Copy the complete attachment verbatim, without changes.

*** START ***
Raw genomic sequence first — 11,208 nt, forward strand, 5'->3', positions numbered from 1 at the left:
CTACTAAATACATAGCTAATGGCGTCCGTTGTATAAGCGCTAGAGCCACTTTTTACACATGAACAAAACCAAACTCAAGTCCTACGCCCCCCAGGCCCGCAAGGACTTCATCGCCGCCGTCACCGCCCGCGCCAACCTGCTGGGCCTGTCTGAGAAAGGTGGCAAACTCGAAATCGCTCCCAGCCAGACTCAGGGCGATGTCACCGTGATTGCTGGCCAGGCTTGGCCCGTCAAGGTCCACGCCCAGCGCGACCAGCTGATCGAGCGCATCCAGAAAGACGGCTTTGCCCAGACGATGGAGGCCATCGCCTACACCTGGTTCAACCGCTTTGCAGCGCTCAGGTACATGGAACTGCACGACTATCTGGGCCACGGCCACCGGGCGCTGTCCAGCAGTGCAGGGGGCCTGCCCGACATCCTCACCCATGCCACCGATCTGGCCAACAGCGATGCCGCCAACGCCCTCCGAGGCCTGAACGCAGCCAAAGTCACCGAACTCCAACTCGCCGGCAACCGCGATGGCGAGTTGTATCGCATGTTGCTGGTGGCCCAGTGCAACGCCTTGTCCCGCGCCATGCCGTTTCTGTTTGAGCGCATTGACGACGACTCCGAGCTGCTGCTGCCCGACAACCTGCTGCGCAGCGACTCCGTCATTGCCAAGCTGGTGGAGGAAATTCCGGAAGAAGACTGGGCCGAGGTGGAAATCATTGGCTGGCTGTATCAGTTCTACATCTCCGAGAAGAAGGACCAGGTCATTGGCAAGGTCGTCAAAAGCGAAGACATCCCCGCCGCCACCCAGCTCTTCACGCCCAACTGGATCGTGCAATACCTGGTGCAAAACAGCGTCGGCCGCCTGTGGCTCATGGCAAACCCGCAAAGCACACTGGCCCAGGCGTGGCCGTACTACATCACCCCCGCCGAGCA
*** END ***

Raw genomic sequence first — 11,208 nt, forward strand, 5'->3', positions numbered from 1 at the left:
CTACTAAATACATAGCTAATGGCGTCCGTTGTATAAGCGCTAGAGCCACTTTTTACACATGAACAAAACCAAACTCAAGTCCTACGCCCCCCAGGCCCGCAAGGACTTCATCGCCGCCGTCACCGCCCGCGCCAACCTGCTGGGCCTGTCTGAGAAAGGTGGCAAACTCGAAATCGCTCCCAGCCAGACTCAGGGCGATGTCACCGTGATTGCTGGCCAGGCTTGGCCCGTCAAGGTCCACGCCCAGCGCGACCAGCTGATCGAGCGCATCCAGAAAGACGGCTTTGCCCAGACGATGGAGGCCATCGCCTACACCTGGTTCAACCGCTTTGCAGCGCTCAGGTACATGGAACTGCACGACTATCTGGGCCACGGCCACCGGGCGCTGTCCAGCAGTGCAGGGGGCCTGCCCGACATCCTCACCCATGCCACCGATCTGGCCAACAGCGATGCCGCCAACGCCCTCCGAGGCCTGAACGCAGCCAAAGTCACCGAACTCCAACTCGCCGGCAACCGCGATGGCGAGTTGTATCGCATGTTGCTGGTGGCCCAGTGCAACGCCTTGTCCCGCGCCATGCCGTTTCTGTTTGAGCGCATTGACGACGACTCCGAGCTGCTGCTGCCCGACAACCTGCTGCGCAGCGACTCCGTCATTGCCAAGCTGGTGGAGGAAATTCCGGAAGAAGACTGGGCCGAGGTGGAAATCATTGGCTGGCTGTATCAGTTCTACATCTCCGAGAAGAAGGACCAGGTCATTGGCAAGGTCGTCAAAAGCGAAGACATCCCCGCCGCCACCCAGCTCTTCACGCCCAACTGGATCGTGCAATACCTGGTGCAAAACAGCGTCGGCCGCCTGTGGCTCATGGCAAACCCGCAAAGCACACTGGCCCAGGCGTGGCCGTACTACATCACCCCCGCCGAGCA